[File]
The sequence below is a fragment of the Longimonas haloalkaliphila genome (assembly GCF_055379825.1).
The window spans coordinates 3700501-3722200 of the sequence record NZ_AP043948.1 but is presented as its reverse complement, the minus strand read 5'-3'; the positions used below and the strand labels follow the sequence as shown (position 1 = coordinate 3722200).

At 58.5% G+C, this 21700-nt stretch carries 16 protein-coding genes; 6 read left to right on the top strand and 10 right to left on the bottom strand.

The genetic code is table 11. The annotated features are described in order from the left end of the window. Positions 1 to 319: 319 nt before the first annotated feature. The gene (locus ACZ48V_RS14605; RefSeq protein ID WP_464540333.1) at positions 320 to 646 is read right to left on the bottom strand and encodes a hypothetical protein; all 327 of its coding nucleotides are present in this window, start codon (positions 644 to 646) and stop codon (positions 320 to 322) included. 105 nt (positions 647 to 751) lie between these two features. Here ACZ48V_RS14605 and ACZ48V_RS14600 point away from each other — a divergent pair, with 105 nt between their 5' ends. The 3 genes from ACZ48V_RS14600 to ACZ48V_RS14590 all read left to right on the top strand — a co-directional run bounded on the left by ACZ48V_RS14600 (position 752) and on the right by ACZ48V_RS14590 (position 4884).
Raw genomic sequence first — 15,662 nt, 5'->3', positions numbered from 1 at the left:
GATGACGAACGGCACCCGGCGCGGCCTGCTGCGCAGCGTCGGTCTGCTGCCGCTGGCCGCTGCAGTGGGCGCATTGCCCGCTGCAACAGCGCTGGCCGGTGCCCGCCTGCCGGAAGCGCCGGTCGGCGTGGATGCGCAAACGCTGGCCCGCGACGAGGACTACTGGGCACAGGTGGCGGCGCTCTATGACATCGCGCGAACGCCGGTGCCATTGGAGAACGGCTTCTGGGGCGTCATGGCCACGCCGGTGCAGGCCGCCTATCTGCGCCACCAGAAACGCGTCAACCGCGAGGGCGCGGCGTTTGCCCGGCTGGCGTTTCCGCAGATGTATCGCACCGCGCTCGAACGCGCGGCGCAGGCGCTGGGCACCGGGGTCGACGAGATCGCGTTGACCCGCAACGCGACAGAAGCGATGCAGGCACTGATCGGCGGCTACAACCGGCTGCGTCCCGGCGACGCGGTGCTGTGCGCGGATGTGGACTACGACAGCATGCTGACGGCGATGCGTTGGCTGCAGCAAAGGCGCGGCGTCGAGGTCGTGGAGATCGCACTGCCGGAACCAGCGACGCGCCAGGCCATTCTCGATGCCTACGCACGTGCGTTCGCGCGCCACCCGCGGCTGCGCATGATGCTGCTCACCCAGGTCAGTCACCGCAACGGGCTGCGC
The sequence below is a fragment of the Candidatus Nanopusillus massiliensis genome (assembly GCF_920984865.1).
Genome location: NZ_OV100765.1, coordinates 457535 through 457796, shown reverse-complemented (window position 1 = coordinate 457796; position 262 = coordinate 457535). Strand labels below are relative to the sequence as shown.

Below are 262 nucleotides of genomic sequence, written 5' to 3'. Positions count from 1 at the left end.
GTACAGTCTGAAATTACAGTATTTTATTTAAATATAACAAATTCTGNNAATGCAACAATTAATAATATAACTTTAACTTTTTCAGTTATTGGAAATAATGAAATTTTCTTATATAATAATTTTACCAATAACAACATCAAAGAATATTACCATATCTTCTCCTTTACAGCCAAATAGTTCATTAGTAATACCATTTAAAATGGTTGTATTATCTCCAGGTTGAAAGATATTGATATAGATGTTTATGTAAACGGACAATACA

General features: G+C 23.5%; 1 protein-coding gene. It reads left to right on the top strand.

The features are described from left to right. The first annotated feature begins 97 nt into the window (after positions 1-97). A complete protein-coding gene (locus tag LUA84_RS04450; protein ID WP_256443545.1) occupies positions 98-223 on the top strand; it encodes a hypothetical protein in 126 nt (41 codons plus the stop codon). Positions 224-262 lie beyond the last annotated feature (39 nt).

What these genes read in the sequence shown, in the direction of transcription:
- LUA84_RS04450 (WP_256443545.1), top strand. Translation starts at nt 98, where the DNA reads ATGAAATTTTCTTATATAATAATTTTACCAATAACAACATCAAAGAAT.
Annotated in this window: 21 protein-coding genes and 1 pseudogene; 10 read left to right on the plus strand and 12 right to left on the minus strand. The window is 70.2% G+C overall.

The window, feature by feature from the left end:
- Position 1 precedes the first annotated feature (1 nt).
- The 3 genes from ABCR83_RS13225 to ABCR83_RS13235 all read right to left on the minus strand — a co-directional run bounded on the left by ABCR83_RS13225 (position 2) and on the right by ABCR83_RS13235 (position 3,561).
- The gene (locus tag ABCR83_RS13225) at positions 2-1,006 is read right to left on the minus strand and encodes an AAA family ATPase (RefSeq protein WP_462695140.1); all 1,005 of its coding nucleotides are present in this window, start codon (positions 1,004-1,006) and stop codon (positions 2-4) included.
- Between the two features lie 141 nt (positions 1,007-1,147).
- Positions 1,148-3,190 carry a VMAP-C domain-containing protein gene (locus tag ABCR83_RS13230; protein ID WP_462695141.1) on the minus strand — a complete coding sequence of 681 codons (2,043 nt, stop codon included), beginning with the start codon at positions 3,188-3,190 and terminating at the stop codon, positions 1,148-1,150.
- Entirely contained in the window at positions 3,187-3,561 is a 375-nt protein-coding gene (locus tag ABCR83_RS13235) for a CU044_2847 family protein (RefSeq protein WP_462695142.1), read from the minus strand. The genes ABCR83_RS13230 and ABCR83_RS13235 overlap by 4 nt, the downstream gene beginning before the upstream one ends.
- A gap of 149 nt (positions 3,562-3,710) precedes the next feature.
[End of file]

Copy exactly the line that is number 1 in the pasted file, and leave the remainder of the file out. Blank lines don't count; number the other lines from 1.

The sequence below is a fragment of the Longimonas haloalkaliphila genome (assembly GCF_055379825.1).